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Soros supports mullahs: The left embraces yet another enemy
Posted By Jerome R. Corsi On 01/14/2005 @ 1:00 am In Commentary | Comments Disabled
On Jan. 13, 2005, the pro-mullah American-Iranian Council joined forces with George Soros’ Open Society Institute to host Javad Zarif, Iran’s ambassador to the United Nations, to give a talk titled, “The View from Tehran.”
Soros did not waste any time after supporting with millions of his own money John Kerry’s losing 2004 presidential bid. Even before George Bush could be inaugurated the second time, Soros was rolling out the carpet for the mullah’s top man in New York. Soros invited Zarif to explain why Kerry was still right to insist that Iran deserves full economic and diplomatic recognition, as well as nuclear fuel, all the while trusting that they would keep their word and not make bombs.
The New York papers announcing the event commented that on Jan. 3, 2004, Iranian government spokesperson Abdollah Ramenzanzadeh told reporters that Tehran “had not yet decided on a third party” to mediate “negotiations” with the United States. What negotiations? Investigative reporter Kenneth Timmerman, writing in the New York Post commented:
There are no ongoing negotiations between the United States and Iran. However, whenever the regime has felt under pressure from a vigorous U.S. policy, it has dangled the prospect of such negotiations in an attempt to discredit and to weaken the American side.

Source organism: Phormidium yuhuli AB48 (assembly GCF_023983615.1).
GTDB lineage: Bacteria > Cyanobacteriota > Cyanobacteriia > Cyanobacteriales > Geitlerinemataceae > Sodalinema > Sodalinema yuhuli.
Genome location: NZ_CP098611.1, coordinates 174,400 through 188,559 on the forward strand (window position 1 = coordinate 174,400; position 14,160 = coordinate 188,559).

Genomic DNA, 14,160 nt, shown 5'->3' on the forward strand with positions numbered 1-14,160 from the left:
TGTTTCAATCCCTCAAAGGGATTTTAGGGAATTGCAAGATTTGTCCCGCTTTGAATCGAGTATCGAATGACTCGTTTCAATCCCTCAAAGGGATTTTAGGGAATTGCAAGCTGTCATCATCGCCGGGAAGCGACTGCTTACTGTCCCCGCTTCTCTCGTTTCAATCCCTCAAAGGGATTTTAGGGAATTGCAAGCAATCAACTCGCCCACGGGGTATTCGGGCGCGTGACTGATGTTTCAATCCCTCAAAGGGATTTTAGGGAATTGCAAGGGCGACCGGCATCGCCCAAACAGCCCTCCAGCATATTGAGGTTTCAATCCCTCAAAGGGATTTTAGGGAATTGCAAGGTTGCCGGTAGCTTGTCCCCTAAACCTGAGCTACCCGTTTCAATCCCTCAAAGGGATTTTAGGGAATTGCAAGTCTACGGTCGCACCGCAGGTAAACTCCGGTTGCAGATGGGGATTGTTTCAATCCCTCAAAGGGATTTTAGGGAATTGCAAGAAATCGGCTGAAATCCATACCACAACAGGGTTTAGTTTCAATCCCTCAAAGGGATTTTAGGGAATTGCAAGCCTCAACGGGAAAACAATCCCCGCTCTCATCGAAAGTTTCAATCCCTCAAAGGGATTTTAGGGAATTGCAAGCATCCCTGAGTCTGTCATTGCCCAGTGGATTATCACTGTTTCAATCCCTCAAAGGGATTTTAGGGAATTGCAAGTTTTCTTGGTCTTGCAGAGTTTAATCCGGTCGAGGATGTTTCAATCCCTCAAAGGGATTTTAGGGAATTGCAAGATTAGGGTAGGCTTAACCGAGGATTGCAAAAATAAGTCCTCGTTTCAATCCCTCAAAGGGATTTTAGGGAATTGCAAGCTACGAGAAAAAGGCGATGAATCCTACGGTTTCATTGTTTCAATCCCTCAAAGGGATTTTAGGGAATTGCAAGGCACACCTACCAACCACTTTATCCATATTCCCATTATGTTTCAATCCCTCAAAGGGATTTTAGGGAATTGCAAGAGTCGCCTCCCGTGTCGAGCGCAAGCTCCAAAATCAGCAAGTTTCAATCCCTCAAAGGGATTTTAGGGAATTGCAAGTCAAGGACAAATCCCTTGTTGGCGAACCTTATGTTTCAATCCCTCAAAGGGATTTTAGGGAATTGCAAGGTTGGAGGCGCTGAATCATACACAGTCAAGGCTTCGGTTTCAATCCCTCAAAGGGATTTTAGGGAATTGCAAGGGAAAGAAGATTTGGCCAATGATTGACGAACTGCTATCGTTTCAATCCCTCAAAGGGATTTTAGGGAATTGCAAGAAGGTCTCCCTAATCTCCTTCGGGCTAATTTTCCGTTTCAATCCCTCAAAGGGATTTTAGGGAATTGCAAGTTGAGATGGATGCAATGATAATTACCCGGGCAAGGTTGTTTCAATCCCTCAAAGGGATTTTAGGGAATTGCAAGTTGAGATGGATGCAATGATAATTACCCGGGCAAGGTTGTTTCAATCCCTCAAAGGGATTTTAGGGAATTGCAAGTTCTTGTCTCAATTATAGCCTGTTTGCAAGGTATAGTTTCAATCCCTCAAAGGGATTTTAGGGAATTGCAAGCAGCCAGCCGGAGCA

– “Shilling for the Mullahs,” Jan. 11, 2005
(Kenneth Timmerman has consistently written important reports on the pro-mullah lobby in the United States and their efforts to recruit a long list of Democratic politicians, including John Kerry, to their side.)
Once again, the mullahs are being clever. The entire staged event gave the appearance of putting pressure on the Bush administration to go along with the EU-3 and the IAEA and accept Iran’s word that they would be good and would stop enriching uranium. Now President Bush would appear to be the unreasonable one if he did not assign some third party to mediate these non-existing negotiations.
Moreover, the American left would have even more ammunition to make the case that the president was on yet another pre-emptive warpath against a presumed Islamic enemy who really never had any intention of possessing any weapons of mass destruction that could possibly be a threat to anyone.
Let’s face facts: The only reason Soros likes the mullahs is because they are as anti-American as the American far-left itself has become.
The Iranian foreign ministry went further, suggesting that Secretary of State Colin Powell has determined that a “future Iraqi government dominated by the Shi’a and influenced by Iran will not be a threat to the United States or its interests,” and “that Washington and Tehran have reached an understanding on how Iraq needs to be stabilized.”
Once again the pro-mullah public-relations effort in the United States was hard at work, trying to pin on outgoing Colin Powell – known to be one of the administration’s more liberal foreign-policy officials generally in favor of negotiations – the presumptive conclusion that Iran could be constructive in Iraq. This was not something the Bush administration itself would readily concede – not when the reports coming from our military in Iraq were presenting evidence that the mullahs were funding terrorists to cross the border into Iraq to harass our troops and create as much instability as possible prior to the scheduled elections on Jan. 30, 2005.